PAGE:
This is an open-access article, free of all copyright, and may be freely reproduced, distributed, transmitted, modified, built upon, or otherwise used by anyone for any lawful purpose. The work is made available under the Creative Commons CC0 public domain dedication.

                History
                : 18 December 2013
                : 9 April 2014
                Page count
                Pages: 12
                Funding
                Funding for EB and KT was from Biotechnology 436 and Biological Sciences Research Council, UK and the University of Liverpool, UK through TT as PI during his appointment in the University of Liverpool until 31 October 2012. SP was supported by TT's start-up fund from the Iowa State University, USA. The funders had no role in study design, data collection and analysis, decision to publish, or preparation of the manuscript.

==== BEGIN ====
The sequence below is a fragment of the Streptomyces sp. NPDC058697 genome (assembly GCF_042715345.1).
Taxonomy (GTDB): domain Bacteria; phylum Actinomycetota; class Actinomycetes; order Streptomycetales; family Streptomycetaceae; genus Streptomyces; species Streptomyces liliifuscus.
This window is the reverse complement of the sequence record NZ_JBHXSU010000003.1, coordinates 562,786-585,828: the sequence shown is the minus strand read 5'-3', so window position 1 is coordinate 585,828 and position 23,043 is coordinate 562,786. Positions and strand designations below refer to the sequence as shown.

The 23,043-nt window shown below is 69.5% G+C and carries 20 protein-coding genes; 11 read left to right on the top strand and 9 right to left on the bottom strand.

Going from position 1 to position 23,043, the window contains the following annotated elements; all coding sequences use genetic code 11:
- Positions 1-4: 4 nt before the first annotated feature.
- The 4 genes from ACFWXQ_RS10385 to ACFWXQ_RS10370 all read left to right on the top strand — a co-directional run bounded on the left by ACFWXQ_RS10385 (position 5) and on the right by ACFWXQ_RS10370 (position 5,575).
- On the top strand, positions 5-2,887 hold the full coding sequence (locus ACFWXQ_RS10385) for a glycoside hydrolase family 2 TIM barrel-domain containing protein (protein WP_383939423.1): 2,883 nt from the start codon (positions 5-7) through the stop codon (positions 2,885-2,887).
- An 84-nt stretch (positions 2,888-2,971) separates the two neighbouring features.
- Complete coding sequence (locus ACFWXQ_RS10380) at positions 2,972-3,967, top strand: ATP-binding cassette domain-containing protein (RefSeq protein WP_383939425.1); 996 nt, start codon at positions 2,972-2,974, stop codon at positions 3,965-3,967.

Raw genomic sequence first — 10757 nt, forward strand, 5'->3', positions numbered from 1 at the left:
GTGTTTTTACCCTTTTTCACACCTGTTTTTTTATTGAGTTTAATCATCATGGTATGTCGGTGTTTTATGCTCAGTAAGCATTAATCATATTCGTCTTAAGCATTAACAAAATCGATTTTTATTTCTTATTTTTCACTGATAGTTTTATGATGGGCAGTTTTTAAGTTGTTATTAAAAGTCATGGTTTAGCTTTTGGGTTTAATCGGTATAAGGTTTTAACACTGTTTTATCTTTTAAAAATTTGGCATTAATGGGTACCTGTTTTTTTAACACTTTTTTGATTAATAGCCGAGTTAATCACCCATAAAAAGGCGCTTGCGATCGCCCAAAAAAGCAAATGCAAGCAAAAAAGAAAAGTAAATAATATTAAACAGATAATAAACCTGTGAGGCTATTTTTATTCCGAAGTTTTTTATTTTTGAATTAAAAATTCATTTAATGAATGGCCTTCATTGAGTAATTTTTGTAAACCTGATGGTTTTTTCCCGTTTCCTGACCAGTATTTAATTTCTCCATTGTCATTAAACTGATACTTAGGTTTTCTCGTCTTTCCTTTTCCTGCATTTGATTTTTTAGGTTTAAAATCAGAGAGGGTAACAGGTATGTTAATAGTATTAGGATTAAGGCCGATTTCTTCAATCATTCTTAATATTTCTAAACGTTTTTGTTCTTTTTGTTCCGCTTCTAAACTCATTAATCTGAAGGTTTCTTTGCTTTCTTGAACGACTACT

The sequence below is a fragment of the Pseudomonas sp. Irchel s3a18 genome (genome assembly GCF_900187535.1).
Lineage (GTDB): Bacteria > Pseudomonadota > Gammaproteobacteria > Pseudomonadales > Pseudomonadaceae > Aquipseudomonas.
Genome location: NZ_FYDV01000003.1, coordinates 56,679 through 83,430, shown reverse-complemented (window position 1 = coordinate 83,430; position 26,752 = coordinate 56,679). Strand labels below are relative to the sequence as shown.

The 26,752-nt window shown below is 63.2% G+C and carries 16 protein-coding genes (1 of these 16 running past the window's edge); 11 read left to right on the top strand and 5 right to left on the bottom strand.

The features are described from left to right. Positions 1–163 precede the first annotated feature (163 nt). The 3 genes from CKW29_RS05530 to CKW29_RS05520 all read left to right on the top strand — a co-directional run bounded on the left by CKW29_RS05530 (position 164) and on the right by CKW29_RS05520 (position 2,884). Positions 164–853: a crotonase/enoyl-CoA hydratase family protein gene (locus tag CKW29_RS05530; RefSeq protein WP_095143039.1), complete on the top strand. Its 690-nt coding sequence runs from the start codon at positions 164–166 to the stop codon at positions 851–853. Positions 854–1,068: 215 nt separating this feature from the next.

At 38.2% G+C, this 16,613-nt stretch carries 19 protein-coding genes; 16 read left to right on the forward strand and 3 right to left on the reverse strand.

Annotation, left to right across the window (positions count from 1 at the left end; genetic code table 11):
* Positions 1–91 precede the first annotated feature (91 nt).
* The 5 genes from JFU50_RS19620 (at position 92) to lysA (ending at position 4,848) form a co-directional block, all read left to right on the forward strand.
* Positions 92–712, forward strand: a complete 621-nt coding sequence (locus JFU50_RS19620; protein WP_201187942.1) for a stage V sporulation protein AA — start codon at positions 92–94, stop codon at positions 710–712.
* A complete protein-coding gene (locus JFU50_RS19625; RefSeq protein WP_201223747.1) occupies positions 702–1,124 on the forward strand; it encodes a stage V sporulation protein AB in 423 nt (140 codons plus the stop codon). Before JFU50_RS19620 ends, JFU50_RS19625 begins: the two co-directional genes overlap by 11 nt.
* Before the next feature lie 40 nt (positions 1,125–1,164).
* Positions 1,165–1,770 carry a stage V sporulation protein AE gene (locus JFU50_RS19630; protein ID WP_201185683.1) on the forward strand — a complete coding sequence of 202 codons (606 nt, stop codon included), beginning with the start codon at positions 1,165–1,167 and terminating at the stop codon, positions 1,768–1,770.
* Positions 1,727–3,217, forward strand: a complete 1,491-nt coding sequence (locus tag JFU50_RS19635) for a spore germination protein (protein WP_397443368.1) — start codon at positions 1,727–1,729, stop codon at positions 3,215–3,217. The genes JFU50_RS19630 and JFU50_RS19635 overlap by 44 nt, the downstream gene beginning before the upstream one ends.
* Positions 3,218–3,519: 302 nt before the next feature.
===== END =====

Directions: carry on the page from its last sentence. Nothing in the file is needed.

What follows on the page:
Categories
                Research Article
                Biology and Life Sciences
                Neuroscience
                Behavioral Neuroscience
                Medicine and Health Sciences
                Diagnostic Medicine
                Clinical Neurophysiology
                Neurology
                Epilepsy
                Epileptic Seizures
                Absence Seizures
                Status Epilepticus
                Temporal Lobe Epilepsy
                Research and Analysis Methods
                Model Organisms
                Animal Models
                Mouse Models

                Uncategorized
                Uncategorized